This winter edition of our Public Company Forum newsletter addresses a variety of topics, ranging from fine tuning disclosure controls and procedures for the new conflict minerals rules, to making sense out of the hodgepodge of rules regarding director independence, to a tip regarding responding to SEC comment letters. Also in this edition, Andrea Chomakos, who heads up our Estate Planning group, writes about often overlooked tax pitfalls of employer-owned life insurance. I hope you will find these articles helpful.
I want to add a thought about something that everyone knows is important but is tempted to ignore until it is too late – crisis management. I have two theories as to why this is a difficult topic to address head on. First, the nomenclature might be off-putting. To many of us, a “crisis” is a cataclysmic, one-in-a-million event that is so unlikely that there seems to be no point wasting time thinking about it.
The reality, however, is that significant, time sensitive events happen all the time, even to companies with state of the art processes, training, governance policies and risk management. They include such “routine” things as:
- Departure of an executive
- Material litigation or government investigation
- Loss of a dominant customer or supplier
- Product failure
- Unexpectedly poor financial results or liquidity concerns
- Facility shut down, environmental spill or act of God
- Data privacy breach or other technology security issue
- Ethical or reputational issue
Yet companies often are caught flatfooted at the very moment that they must react immediately and precisely. Maybe a better name would solve the problem, like “Murphy’s Law Management” or “It Must be Monday Management.”
My second theory is that crises seem intrinsically hard to plan for since they are, by definition, unexpected. You already work hard to develop and implement strong disclosure controls and procedures, internal controls, governance policies and enterprise risk management. So, the idea of expecting the unexpected sounds like an exercise in futility and unnecessary expense. But it’s really far less daunting than you might think.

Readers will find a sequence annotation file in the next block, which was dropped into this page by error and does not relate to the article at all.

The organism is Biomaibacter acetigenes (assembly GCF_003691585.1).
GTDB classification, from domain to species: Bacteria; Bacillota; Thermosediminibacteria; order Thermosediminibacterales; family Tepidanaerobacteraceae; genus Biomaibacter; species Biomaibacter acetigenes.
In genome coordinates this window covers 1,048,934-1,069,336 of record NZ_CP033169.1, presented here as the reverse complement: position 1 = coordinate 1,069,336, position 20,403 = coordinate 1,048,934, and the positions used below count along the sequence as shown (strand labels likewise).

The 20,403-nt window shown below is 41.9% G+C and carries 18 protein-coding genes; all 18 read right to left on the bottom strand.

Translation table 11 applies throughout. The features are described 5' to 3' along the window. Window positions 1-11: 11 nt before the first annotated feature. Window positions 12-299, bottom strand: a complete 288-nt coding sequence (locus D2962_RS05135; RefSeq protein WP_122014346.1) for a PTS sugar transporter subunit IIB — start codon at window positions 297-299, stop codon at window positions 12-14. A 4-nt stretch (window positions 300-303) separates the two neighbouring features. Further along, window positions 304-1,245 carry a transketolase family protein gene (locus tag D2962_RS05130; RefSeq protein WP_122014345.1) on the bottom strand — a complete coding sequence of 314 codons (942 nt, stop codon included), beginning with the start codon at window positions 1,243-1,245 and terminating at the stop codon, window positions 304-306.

Effective crisis management is primarily about knowing:
- Whom to contact internally (board of directors, board committees, management) and externally (counsel, accountants, public relations) and how to find them quickly
- How to coordinate and limit information flow both within and outside of the company, including social media
- Who are the ultimate decision makers
If you are not completely comfortable that you can answer these questions at a moment’s notice, when the sky is falling around you, then add crisis management to the agenda of the next meeting of whichever group within your company is charged with risk management, then be sure to set a deadline for putting something in place. It will save you precious time and stress, and make you look well prepared, the next time Murphy’s Law kicks in.
Additional Articles from the Winter 2013 Public Company Forum:
Potential Pitfalls of Employer-Owned Life Insurance
The Burden of Independence
Between a Rock and a Hard Place: The Remix
Your Questions, Our Answers: SEC Comment Letters